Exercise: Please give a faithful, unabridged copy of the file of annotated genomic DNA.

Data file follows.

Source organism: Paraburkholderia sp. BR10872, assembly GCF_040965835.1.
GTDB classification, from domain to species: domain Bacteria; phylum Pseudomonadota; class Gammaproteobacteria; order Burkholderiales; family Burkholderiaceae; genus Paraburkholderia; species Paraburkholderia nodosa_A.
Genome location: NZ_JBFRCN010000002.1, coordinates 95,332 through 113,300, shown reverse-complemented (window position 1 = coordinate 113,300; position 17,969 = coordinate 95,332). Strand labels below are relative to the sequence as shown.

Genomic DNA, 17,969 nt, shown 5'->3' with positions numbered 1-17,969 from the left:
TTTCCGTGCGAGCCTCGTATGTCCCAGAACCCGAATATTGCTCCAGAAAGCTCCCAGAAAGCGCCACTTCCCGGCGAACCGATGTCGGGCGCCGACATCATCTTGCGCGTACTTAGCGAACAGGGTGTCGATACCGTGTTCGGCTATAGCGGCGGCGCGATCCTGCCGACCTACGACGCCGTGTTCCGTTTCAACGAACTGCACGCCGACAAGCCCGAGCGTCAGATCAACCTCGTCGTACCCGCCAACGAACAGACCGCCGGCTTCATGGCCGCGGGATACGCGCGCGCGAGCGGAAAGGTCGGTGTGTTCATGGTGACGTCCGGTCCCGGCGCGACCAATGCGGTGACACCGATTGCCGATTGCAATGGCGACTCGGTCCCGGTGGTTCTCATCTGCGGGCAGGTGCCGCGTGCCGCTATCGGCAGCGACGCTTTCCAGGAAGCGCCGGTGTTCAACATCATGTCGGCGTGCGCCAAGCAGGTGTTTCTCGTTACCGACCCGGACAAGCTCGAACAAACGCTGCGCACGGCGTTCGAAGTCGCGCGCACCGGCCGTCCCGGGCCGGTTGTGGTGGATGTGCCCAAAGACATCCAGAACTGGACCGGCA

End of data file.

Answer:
Source organism: Paraburkholderia sp. BR10872, assembly GCF_040965835.1.
GTDB classification, from domain to species: domain Bacteria; phylum Pseudomonadota; class Gammaproteobacteria; order Burkholderiales; family Burkholderiaceae; genus Paraburkholderia; species Paraburkholderia nodosa_A.
Genome location: NZ_JBFRCN010000002.1, coordinates 95,332 through 113,300, shown reverse-complemented (window position 1 = coordinate 113,300; position 17,969 = coordinate 95,332). Strand labels below are relative to the sequence as shown.

Genomic DNA, 17,969 nt, shown 5'->3' with positions numbered 1-17,969 from the left:
TTTCCGTGCGAGCCTCGTATGTCCCAGAACCCGAATATTGCTCCAGAAAGCTCCCAGAAAGCGCCACTTCCCGGCGAACCGATGTCGGGCGCCGACATCATCTTGCGCGTACTTAGCGAACAGGGTGTCGATACCGTGTTCGGCTATAGCGGCGGCGCGATCCTGCCGACCTACGACGCCGTGTTCCGTTTCAACGAACTGCACGCCGACAAGCCCGAGCGTCAGATCAACCTCGTCGTACCCGCCAACGAACAGACCGCCGGCTTCATGGCCGCGGGATACGCGCGCGCGAGCGGAAAGGTCGGTGTGTTCATGGTGACGTCCGGTCCCGGCGCGACCAATGCGGTGACACCGATTGCCGATTGCAATGGCGACTCGGTCCCGGTGGTTCTCATCTGCGGGCAGGTGCCGCGTGCCGCTATCGGCAGCGACGCTTTCCAGGAAGCGCCGGTGTTCAACATCATGTCGGCGTGCGCCAAGCAGGTGTTTCTCGTTACCGACCCGGACAAGCTCGAACAAACGCTGCGCACGGCGTTCGAAGTCGCGCGCACCGGCCGTCCCGGGCCGGTTGTGGTGGATGTGCCCAAAGACATCCAGAACTGGACCGGCA